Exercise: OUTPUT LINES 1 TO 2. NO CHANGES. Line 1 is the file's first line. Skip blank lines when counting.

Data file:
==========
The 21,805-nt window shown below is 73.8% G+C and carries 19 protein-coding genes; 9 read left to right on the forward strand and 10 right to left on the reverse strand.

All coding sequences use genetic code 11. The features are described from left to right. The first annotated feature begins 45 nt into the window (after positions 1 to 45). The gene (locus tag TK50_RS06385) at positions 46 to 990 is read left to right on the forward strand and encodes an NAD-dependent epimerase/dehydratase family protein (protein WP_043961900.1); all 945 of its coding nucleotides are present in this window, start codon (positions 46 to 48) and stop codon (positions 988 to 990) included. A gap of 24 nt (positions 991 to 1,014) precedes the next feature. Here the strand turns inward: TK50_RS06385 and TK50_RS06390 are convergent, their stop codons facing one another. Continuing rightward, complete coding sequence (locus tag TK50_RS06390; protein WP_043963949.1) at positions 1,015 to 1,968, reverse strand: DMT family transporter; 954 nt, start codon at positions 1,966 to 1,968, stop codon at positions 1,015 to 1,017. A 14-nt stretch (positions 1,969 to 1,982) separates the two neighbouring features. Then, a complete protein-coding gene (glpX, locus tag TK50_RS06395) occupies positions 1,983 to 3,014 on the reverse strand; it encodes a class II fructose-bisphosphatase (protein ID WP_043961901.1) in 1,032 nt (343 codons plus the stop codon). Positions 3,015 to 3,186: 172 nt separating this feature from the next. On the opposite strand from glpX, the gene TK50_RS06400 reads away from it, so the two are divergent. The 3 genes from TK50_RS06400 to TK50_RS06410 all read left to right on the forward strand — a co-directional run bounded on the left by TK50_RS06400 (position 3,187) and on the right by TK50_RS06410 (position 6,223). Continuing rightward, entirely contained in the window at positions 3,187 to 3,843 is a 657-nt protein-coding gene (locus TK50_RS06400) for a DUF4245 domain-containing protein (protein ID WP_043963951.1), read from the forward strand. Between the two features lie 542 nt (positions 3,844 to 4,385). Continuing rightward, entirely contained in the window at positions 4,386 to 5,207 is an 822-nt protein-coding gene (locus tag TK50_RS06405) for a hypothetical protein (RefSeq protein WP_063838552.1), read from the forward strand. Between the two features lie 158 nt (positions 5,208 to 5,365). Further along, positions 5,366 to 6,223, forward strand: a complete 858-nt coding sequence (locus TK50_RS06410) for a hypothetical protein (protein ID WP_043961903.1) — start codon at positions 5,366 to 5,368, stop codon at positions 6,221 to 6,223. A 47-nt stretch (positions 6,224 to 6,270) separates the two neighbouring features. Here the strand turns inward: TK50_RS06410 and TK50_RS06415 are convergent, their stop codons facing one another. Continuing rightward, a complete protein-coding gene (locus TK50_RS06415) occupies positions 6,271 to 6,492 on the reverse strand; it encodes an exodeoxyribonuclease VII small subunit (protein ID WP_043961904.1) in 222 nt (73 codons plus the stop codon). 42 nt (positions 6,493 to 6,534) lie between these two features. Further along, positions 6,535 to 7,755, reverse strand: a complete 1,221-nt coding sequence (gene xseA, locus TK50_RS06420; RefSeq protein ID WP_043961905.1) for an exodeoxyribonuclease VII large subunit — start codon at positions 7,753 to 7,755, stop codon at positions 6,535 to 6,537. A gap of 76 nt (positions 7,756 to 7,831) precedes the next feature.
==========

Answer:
The 21,805-nt window shown below is 73.8% G+C and carries 19 protein-coding genes; 9 read left to right on the forward strand and 10 right to left on the reverse strand.

All coding sequences use genetic code 11. The features are described from left to right. The first annotated feature begins 45 nt into the window (after positions 1 to 45). The gene (locus tag TK50_RS06385) at positions 46 to 990 is read left to right on the forward strand and encodes an NAD-dependent epimerase/dehydratase family protein (protein WP_043961900.1); all 945 of its coding nucleotides are present in this window, start codon (positions 46 to 48) and stop codon (positions 988 to 990) included. A gap of 24 nt (positions 991 to 1,014) precedes the next feature. Here the strand turns inward: TK50_RS06385 and TK50_RS06390 are convergent, their stop codons facing one another. Continuing rightward, complete coding sequence (locus tag TK50_RS06390; protein WP_043963949.1) at positions 1,015 to 1,968, reverse strand: DMT family transporter; 954 nt, start codon at positions 1,966 to 1,968, stop codon at positions 1,015 to 1,017. A 14-nt stretch (positions 1,969 to 1,982) separates the two neighbouring features. Then, a complete protein-coding gene (glpX, locus tag TK50_RS06395) occupies positions 1,983 to 3,014 on the reverse strand; it encodes a class II fructose-bisphosphatase (protein ID WP_043961901.1) in 1,032 nt (343 codons plus the stop codon). Positions 3,015 to 3,186: 172 nt separating this feature from the next. On the opposite strand from glpX, the gene TK50_RS06400 reads away from it, so the two are divergent. The 3 genes from TK50_RS06400 to TK50_RS06410 all read left to right on the forward strand — a co-directional run bounded on the left by TK50_RS06400 (position 3,187) and on the right by TK50_RS06410 (position 6,223). Continuing rightward, entirely contained in the window at positions 3,187 to 3,843 is a 657-nt protein-coding gene (locus TK50_RS06400) for a DUF4245 domain-containing protein (protein ID WP_043963951.1), read from the forward strand. Between the two features lie 542 nt (positions 3,844 to 4,385). Continuing rightward, entirely contained in the window at positions 4,386 to 5,207 is an 822-nt protein-coding gene (locus tag TK50_RS06405) for a hypothetical protein (RefSeq protein WP_063838552.1), read from the forward strand. Between the two features lie 158 nt (positions 5,208 to 5,365). Further along, positions 5,366 to 6,223, forward strand: a complete 858-nt coding sequence (locus TK50_RS06410) for a hypothetical protein (protein ID WP_043961903.1) — start codon at positions 5,366 to 5,368, stop codon at positions 6,221 to 6,223. A 47-nt stretch (positions 6,224 to 6,270) separates the two neighbouring features. Here the strand turns inward: TK50_RS06410 and TK50_RS06415 are convergent, their stop codons facing one another. Continuing rightward, a complete protein-coding gene (locus TK50_RS06415) occupies positions 6,271 to 6,492 on the reverse strand; it encodes an exodeoxyribonuclease VII small subunit (protein ID WP_043961904.1) in 222 nt (73 codons plus the stop codon). 42 nt (positions 6,493 to 6,534) lie between these two features. Further along, positions 6,535 to 7,755, reverse strand: a complete 1,221-nt coding sequence (gene xseA, locus TK50_RS06420; RefSeq protein ID WP_043961905.1) for an exodeoxyribonuclease VII large subunit — start codon at positions 7,753 to 7,755, stop codon at positions 6,535 to 6,537. A gap of 76 nt (positions 7,756 to 7,831) precedes the next feature.